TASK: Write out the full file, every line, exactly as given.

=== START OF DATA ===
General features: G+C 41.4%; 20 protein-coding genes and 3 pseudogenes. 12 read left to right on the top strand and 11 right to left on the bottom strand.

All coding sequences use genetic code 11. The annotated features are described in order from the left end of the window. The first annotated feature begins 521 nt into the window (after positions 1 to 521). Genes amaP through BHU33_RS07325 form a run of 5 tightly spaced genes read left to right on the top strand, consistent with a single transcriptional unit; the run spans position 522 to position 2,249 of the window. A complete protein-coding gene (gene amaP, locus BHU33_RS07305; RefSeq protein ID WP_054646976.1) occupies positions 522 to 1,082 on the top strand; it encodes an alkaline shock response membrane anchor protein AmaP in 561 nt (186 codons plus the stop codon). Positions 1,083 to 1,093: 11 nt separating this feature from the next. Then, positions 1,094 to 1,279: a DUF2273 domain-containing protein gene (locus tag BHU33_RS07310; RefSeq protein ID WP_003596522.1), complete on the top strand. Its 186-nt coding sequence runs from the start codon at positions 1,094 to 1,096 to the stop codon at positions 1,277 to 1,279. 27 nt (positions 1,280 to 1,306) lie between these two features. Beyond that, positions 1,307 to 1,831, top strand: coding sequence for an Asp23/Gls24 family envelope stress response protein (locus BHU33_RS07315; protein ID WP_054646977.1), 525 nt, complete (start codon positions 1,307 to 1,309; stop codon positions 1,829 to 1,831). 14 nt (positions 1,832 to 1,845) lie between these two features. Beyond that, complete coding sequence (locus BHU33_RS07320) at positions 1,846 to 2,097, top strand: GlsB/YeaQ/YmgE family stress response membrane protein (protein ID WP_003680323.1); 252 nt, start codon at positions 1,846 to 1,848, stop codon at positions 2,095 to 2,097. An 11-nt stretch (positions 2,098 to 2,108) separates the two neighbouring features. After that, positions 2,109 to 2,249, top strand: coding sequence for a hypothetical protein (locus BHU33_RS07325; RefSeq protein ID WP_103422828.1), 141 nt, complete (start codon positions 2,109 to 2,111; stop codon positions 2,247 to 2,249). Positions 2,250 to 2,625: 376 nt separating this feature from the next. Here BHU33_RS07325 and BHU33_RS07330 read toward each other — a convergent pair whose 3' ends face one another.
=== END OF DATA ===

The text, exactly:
General features: G+C 41.4%; 20 protein-coding genes and 3 pseudogenes. 12 read left to right on the top strand and 11 right to left on the bottom strand.

All coding sequences use genetic code 11. The annotated features are described in order from the left end of the window. The first annotated feature begins 521 nt into the window (after positions 1 to 521). Genes amaP through BHU33_RS07325 form a run of 5 tightly spaced genes read left to right on the top strand, consistent with a single transcriptional unit; the run spans position 522 to position 2,249 of the window. A complete protein-coding gene (gene amaP, locus BHU33_RS07305; RefSeq protein ID WP_054646976.1) occupies positions 522 to 1,082 on the top strand; it encodes an alkaline shock response membrane anchor protein AmaP in 561 nt (186 codons plus the stop codon). Positions 1,083 to 1,093: 11 nt separating this feature from the next. Then, positions 1,094 to 1,279: a DUF2273 domain-containing protein gene (locus tag BHU33_RS07310; RefSeq protein ID WP_003596522.1), complete on the top strand. Its 186-nt coding sequence runs from the start codon at positions 1,094 to 1,096 to the stop codon at positions 1,277 to 1,279. 27 nt (positions 1,280 to 1,306) lie between these two features. Beyond that, positions 1,307 to 1,831, top strand: coding sequence for an Asp23/Gls24 family envelope stress response protein (locus BHU33_RS07315; protein ID WP_054646977.1), 525 nt, complete (start codon positions 1,307 to 1,309; stop codon positions 1,829 to 1,831). 14 nt (positions 1,832 to 1,845) lie between these two features. Beyond that, complete coding sequence (locus BHU33_RS07320) at positions 1,846 to 2,097, top strand: GlsB/YeaQ/YmgE family stress response membrane protein (protein ID WP_003680323.1); 252 nt, start codon at positions 1,846 to 1,848, stop codon at positions 2,095 to 2,097. An 11-nt stretch (positions 2,098 to 2,108) separates the two neighbouring features. After that, positions 2,109 to 2,249, top strand: coding sequence for a hypothetical protein (locus BHU33_RS07325; RefSeq protein ID WP_103422828.1), 141 nt, complete (start codon positions 2,109 to 2,111; stop codon positions 2,247 to 2,249). Positions 2,250 to 2,625: 376 nt separating this feature from the next. Here BHU33_RS07325 and BHU33_RS07330 read toward each other — a convergent pair whose 3' ends face one another.